Notion – Sprint Retrospective Template

By tracking discussion topics, feedback, and actionable to-do’s in our sprint retrospective template, Agile teams can continuously improve their work—without reinventing the wheel.

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Notion – Sprint Retrospective Template

Retrospectives are an important part of the Agile process. They help teams reflect on wins while homing in on what can be improved for next time. But without a clear meeting agenda and a way to follow up on action items, these meetings can get off track and not actually lead to process improvements. By tracking discussion topics, feedback, and actionable to-do’s in our sprint retrospective template, Agile teams can continuously improve their work—without reinventing the wheel.


What you need before purchase

  • Basic knowledge of how to use Notion
  • Paid Notion account if you’ve looking to add lots of content to your template / Notion account (sign up here). Not much content? You’re able to use their free account.


After purchase

After purchase you’ll be able to view the template immediately. The template can added to your Notion account by:

  • Click on the template download link in Gumroad
  • When viewing the Notion template, click on the “Duplicate” link in the top-right of your screen
  • The template will now be available in your own Notion account

For ongoing use, the steps are:

  • Login to Notion and select the template you want to view
  • Click on the Duplicate link in the top-right of your screen to create a copy to use
  • You’ll be able to retain the Notion template and work on the Duplicate (with a new name) and can repeat this process whenever you want to use the template again


About Sprint Retrospectives

Have you ever noticed that people often come up with the most creative ideas after a long, hard day of work? What happens at the end of sprint is certainly no exception.

You probably already know what I’m talking about: A quick huddle around the task board to quickly review the work completed during this sprint. This is followed by an intense discussion around problem areas and potential roadblocks.

Sprint retrospectives are an important part of the Scrum process, leading to improvements in team communication, setting better goals for future sprints and generally just improving velocity by fixing bugs quickly.

However, sprint retrospectives also offer plenty of benefits for your design team.

The benefits of running a sprint retrospective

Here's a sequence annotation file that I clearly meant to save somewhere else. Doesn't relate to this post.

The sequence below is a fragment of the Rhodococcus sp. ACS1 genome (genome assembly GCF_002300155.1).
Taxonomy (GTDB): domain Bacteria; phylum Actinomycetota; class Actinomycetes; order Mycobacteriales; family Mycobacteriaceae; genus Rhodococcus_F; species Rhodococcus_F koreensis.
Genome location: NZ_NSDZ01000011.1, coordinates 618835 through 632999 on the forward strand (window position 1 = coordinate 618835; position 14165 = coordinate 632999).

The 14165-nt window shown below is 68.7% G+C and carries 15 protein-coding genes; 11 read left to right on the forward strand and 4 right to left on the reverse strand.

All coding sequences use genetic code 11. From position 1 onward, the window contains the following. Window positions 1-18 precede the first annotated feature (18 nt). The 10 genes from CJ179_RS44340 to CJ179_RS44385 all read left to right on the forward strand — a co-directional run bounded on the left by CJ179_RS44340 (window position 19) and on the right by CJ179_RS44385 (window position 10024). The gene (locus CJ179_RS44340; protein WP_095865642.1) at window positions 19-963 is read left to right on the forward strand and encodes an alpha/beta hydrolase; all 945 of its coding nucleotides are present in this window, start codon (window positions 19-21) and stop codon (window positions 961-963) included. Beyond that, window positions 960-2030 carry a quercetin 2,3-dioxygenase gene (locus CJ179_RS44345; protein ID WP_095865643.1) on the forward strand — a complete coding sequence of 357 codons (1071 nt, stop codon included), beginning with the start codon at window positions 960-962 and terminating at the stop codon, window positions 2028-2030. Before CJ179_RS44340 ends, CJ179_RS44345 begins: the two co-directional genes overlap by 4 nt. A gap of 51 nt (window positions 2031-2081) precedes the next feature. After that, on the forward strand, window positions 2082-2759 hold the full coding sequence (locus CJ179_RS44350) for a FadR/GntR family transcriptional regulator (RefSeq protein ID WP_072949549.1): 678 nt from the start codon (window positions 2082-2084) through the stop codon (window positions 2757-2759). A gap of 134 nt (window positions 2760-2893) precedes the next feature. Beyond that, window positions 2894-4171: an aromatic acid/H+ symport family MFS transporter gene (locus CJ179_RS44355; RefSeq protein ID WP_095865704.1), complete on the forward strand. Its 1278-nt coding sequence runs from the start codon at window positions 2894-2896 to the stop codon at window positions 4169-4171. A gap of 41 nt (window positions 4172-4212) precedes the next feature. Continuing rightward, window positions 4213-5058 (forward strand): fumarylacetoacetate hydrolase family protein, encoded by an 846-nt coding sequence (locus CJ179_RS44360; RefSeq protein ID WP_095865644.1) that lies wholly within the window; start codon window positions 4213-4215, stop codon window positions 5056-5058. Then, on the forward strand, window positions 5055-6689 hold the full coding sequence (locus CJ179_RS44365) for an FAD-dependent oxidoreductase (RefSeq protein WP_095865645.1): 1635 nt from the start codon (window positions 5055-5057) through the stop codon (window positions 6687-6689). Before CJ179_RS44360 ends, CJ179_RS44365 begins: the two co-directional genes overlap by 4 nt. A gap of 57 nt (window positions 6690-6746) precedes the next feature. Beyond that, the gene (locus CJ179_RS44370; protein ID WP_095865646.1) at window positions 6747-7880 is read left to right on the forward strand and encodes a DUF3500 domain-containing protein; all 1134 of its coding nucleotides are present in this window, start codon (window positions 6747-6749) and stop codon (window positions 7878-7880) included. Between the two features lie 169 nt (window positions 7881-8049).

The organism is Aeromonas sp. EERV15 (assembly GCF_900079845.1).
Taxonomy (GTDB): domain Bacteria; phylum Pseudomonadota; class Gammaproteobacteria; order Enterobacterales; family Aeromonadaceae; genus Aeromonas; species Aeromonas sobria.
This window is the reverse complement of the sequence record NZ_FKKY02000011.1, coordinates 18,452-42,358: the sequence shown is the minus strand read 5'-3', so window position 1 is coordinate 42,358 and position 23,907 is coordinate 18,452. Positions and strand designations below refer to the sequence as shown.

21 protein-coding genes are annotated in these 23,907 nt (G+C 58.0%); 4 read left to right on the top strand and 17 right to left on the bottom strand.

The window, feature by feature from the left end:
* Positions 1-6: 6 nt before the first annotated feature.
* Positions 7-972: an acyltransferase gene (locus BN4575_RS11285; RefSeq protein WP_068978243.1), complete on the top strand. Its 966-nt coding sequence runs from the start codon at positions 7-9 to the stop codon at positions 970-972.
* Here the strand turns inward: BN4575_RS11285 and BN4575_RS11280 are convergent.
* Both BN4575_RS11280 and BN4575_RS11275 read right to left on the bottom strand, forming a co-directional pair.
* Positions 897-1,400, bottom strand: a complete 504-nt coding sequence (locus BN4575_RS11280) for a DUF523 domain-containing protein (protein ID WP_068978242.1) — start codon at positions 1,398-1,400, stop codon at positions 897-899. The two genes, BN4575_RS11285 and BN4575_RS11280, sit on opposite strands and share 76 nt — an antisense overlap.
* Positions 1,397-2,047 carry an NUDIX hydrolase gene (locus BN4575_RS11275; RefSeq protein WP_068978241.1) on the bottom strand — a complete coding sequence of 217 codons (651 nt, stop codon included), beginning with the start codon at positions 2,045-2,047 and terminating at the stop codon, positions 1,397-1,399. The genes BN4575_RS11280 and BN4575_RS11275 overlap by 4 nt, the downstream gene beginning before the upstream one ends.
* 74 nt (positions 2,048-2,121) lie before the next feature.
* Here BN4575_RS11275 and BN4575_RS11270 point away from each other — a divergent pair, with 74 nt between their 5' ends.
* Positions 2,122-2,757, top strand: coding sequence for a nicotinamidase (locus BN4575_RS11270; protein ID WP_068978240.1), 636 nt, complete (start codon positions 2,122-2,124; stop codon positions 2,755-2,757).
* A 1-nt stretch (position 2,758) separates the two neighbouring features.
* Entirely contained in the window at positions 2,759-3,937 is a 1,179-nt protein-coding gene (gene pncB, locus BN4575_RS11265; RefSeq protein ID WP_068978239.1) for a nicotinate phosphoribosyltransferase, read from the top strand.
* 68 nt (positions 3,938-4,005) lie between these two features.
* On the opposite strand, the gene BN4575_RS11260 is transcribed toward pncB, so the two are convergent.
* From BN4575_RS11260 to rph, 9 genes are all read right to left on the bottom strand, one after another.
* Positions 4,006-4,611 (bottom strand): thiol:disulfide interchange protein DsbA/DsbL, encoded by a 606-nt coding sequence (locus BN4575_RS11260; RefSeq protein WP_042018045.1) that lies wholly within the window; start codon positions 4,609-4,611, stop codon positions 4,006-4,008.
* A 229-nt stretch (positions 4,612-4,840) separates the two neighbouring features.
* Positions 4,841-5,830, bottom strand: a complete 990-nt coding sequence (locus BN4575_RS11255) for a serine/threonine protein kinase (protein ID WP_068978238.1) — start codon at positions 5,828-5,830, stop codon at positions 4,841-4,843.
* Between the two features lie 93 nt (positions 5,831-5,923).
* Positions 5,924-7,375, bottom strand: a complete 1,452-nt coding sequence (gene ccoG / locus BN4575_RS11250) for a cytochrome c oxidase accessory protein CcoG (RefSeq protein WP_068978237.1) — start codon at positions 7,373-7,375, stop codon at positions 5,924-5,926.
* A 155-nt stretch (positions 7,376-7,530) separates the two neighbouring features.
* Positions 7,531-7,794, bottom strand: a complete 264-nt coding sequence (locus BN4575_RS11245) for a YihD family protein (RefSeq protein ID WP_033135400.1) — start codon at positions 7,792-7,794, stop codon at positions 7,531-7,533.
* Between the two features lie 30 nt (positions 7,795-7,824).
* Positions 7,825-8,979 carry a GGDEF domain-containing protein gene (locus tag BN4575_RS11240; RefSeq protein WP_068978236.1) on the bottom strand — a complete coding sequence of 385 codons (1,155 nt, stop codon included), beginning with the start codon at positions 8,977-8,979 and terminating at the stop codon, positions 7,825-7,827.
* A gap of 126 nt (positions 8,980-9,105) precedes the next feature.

Every team should run a sprint retrospective at the end of every sprint. The time to reflect on a weeks’ work, and catch problems before they become serious is definitely valuable. This way, you can avoid being called in for an emergency fix halfway through your next sprint.

In addition to this, there are plenty of additional ways a sprint retrospective can be beneficial to your design team. Let’s take a look at some of them now.

1) Understanding what went right and what went wrong during the sprint is key

Designers often have a good idea of what they have been working on, but might not know exactly how that work contributed to the overall success of a sprint.

The sprint retrospective is your chance to look back and ask how things went. This will make it possible to understand what happened well, as well as identify problems as they arise.

2) Designers can share ideas with each other during a retrospective

Another big benefit of running a sprint retrospective is that you’ll be able to talk about what you did during this sprint. This gives everyone in the team a chance to share experiences and insights, which in turn might give inspiration for new ideas.

3) Start mapping out terrain early on

Did you ever start working on something without having an overall plan? Or maybe your design work was not used because of a smaller problem that could have been fixed early on?

A good way to prevent this is to start mapping out what you are going to do during the next sprint, at the end of this one. This will make sure that everybody on your team knows what is expected of them for future sprints.

4) It can help identify problems with processes and tools

During a sprint retrospective, you are likely to have several people in the team close enough to discover issues with processes or tools.

This meeting is your chance to ask questions about what went wrong, why it went wrong and how it can be prevented from happening again in the future. This way, you can work together towards a better workflow for everybody!

5) Improve your overall workflow

A design team might have an idea of what they are working on, but not know how their work is connected to the rest of the company. This can lead to problems with communication, timeliness and general efficiency.

To avoid this, you will need to talk about all the different tasks that are being worked on during each sprint. This will give people a better understanding of how they are contributing to the larger picture, which in turn leads to faster workflows and ultimately more success for everybody involved.

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